By the end of the century, scientists knew more about the structure and workings of the atom, and had made the discoveries of X-rays, radioactivity and the electron. In 1905 Albert Einstein published the special theory of relativity regarding convertibility of matter and energy (E=mc2), and 10 years later, he published his general theory of relativity. The theory proposed that gravity, as well as motion, can affect the intervals of time and of space.
Marie and Pierre Curie worked tirelessly in Paris discovering polonium and then radium. She used her knowledge to establish x-ray facilities at the Front during World War 1. In June 1919, Ernest Rutherford bombarded nitrogen gas with alpha-particles and obtained atoms of an oxygen isotope and protons. This transmutation of nitrogen into oxygen was the first artificially induced nuclear reaction. In 1932 James Chadwick discovered the neutron.
In a period of less than a lifetime we had moved from the Steam Age to the Atomic Age. The industrialization of the atom begins. This new era was, and continues to make its mark across the planet, crossing over nations’ lands, peoples and borders regardless. The local is now global, and the global is now local.
In the UK, the development of nuclear weapons was authorized in January 1947. By June, under the direction of William Penney, the UK began to design its plutonium bomb, and in August work began on our first atomic reactor. In 1956 the world’s first civil nuclear programme was established, with the opening of Calder Hall nuclear power station at Windscale, England. Within a year, a fire had destroyed the core of a reactor, sending clouds of radioactivity into the atmosphere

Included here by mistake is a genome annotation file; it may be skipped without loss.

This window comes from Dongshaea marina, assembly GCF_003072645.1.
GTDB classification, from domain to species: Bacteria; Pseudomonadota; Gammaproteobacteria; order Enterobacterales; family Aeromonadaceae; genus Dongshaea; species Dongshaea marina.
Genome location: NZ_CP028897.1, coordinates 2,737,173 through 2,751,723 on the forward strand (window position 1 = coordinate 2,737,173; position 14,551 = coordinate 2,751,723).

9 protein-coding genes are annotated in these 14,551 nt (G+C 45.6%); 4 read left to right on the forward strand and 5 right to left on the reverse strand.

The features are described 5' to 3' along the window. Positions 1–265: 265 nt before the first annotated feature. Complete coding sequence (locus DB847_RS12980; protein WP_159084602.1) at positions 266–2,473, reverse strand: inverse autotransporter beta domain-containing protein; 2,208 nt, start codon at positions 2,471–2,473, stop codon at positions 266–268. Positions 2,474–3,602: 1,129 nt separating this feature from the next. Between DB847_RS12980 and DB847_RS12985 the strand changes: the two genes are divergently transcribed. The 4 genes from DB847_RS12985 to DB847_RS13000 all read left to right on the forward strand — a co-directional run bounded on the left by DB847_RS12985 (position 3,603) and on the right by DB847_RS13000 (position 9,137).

Five years later in 1962 between October 16 and 28, the world held its collective breath as the Cuban Missile Crisis unfolded, bringing the world the closest it has ever come to nuclear annihilation. During those 13 days, in a small village in Gwynedd, North Wales, called Penrhyndeudraeth (Peninsula with two beaches), a “nonagenarian intellectual in carpet slippers in his cottage in North Wales” (cited in Sekel, 1984, p.1), sent a series of telegrams to such leaders as President John F. Kennedy, Chairman Nikita Khrushchev, U Thant (then Secretary General of the United Nations), Prime Minister Harold Macmillan. Philosopher, Bertrand Russell (1872-1970), in his nineties at the time, sitting in his cottage, is thus credited by many historians as having played an important role in bringing about the turning-point in the crisis.
In this exhibition, ‘Power in the Land’, ten artists from Wales, England and other parts of Europe, have each turned their attention to Wylfa nuclear power station as the starting point for exploring some of the local and global themes and concerns related to nuclear power today. They have done this in an open, questioning and exploratory manner that prise open some of the conundrums of nuclear power that we live with.
CADW (n.d.).Cestyll, Cemlyn, Wales. [online] Available at http://www.parksandgardens.org/places-and-people/site/749?preview=1 (Accessed 10 November 2015)
Green, S. (2013). How do you close a nuclear power station? [BBC online] Available at http://www.bbc.co.uk/science/0/24642256 (Accessed 15 November 2015)
Sekel, A. (1984). Russell and the Cuban Missile Crisis. [online] Available at https://escarpmentpress.org/russelljournal/article/viewFile/1632/1658 (Accessed 15 November 2015)